U St NW Washington, aka “Black Broadway,” was the heartbeat of the largest African-American population in the U.S. until 1920 when New York’s Harlem took that designation.
The neighborhood attracted some of the leading African-American intellectuals of the day, some descended from Washington’s largest per-Civil War free black community.
As racial segregation tightened in the late 1800s, the neighborhood became the cultural center of the black Washington. In spite of difference in the mixture of people from all walks of life who lived side-by-side, a viable community was created that supported its people and inspired its youth.
More than 300 black-owned businesses clustered in the vicinity and U Street, three blocks north of Lincoln Temple, became the community’s boulevard. Theaters, nightclubs, ballrooms, restaurants, pool hall and retail stores operated alongside offices of doctors, dentists and lawyers and other professionals. Buildings served as settings for civil rights gatherings, religious services and business affairs and were financed, designed and constructed by and for African-Americans. Four major black architects, W. Sidney Pittman, Isaiah T. Hatton, John A. Lankford and Albert I. Cassell designed and built structures still standing today. Many have been restored to their original grandeur.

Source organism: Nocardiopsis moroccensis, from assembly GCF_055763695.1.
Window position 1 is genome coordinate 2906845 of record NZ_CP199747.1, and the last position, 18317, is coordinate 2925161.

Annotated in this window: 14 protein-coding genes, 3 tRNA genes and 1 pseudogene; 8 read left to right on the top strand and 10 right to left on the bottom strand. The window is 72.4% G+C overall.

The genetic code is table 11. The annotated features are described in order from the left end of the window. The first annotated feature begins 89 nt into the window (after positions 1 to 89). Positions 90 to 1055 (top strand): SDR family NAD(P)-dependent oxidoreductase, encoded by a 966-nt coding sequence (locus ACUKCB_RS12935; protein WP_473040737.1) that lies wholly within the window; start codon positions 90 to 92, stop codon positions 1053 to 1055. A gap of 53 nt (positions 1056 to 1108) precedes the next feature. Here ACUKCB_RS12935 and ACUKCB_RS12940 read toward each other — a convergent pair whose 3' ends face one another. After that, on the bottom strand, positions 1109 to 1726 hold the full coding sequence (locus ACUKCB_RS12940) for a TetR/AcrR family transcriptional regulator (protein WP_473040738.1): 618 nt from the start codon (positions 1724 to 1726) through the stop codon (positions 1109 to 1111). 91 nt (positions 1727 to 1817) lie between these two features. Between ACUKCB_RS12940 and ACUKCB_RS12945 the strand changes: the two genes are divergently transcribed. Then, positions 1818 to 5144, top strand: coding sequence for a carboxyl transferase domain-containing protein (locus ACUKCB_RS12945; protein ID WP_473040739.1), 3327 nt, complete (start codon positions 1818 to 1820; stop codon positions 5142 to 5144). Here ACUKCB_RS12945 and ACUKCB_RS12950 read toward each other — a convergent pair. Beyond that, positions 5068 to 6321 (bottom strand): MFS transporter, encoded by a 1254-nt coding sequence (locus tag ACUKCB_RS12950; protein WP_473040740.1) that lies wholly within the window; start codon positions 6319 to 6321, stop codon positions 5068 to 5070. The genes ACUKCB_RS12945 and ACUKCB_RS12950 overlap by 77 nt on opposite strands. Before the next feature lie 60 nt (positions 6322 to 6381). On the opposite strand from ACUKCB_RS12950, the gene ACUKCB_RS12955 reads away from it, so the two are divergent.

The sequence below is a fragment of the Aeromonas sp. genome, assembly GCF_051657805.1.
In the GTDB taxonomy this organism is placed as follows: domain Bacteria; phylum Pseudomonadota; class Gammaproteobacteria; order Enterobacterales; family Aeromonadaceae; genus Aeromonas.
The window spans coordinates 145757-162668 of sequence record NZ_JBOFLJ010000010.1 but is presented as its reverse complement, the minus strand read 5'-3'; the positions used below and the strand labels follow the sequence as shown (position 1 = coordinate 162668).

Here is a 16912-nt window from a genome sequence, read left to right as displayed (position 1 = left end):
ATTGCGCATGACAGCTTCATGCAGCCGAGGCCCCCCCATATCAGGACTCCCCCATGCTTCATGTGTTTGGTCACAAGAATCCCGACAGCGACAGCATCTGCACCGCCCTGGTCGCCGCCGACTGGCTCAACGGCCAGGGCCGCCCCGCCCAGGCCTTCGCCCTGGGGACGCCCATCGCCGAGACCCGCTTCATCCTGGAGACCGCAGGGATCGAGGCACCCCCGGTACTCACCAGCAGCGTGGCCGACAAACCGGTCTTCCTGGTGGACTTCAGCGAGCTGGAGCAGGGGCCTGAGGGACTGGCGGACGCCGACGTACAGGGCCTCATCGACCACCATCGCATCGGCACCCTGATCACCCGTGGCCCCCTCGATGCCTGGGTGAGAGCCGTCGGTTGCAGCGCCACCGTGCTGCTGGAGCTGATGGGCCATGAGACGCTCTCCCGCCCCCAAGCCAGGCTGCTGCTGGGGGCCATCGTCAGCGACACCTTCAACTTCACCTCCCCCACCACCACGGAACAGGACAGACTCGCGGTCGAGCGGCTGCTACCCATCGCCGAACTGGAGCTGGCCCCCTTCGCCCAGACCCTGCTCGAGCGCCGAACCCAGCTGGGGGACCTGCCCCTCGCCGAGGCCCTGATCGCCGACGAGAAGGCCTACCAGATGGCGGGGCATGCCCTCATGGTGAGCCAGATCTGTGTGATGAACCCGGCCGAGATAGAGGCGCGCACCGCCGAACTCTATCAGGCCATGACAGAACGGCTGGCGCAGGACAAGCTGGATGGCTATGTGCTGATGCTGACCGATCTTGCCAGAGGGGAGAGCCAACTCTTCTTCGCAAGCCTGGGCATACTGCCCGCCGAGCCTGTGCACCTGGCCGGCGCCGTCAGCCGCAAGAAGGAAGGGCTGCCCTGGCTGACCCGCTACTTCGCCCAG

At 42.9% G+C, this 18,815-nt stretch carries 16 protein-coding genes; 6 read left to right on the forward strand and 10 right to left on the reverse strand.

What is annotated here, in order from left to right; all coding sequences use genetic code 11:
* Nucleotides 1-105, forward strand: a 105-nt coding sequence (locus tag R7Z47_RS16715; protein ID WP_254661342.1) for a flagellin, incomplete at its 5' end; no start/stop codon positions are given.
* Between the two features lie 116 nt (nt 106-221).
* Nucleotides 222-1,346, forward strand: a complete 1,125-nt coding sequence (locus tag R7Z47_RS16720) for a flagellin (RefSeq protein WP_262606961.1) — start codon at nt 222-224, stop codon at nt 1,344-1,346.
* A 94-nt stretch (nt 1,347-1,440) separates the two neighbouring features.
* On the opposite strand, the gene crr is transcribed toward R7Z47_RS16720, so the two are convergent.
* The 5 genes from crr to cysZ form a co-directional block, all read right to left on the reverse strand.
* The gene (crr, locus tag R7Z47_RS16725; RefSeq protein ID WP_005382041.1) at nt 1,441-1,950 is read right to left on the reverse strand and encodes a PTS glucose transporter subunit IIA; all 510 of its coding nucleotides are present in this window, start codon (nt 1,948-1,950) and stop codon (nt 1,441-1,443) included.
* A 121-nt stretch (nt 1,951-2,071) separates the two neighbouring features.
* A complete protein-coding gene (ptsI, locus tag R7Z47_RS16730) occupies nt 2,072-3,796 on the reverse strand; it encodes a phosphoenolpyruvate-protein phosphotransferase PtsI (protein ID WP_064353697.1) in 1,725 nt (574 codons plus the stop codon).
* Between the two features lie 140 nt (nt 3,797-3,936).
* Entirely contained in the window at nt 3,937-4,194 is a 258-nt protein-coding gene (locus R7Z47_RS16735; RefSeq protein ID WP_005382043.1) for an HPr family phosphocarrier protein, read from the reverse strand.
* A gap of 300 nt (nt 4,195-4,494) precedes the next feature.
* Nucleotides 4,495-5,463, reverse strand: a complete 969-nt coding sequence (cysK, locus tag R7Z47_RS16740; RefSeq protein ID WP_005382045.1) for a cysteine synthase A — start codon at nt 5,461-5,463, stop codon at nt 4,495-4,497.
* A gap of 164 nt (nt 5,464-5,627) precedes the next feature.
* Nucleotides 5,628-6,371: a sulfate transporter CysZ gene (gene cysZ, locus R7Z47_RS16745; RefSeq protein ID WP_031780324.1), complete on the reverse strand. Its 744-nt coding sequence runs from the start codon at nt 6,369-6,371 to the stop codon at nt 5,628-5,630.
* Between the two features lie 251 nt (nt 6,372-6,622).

Entertainers performed on and around U Street and lived in what is now called the “Shaw” neighborhood; the area was so full of magic that it was dubbed Washington’s “Black Broadway.” Evenings and weekends, U street was the place to be, especially Easter Sunday when it became a parade ground. On Sundays, people gathered in scores of churches, including Lincoln, where generations had worshiped in congregations that dated back to the Civil War.
Designated a historic district, the U Street corridor became commercially significant when a streetcar line operated there in the early 20th century to allow government employees to commute to downtown D.C.
The neighborhood began to change in the 1950s when the end of legal segregation opened new housing and employment opportunities for blacks and many chose to leave for newer spaces. The area experienced further physical decline after the assassination of Dr. Martin Luther King, Jr. Residents over age 50 will certainly have fond memories of social and political gatherings on or around the nine blocks of U Street, N.W.
Taken in part from the brochure: City Within a City, Greater U St Heritage Trail, prepared by Cultural Tourism DC and the Historical Society of Washington, DC in 2001.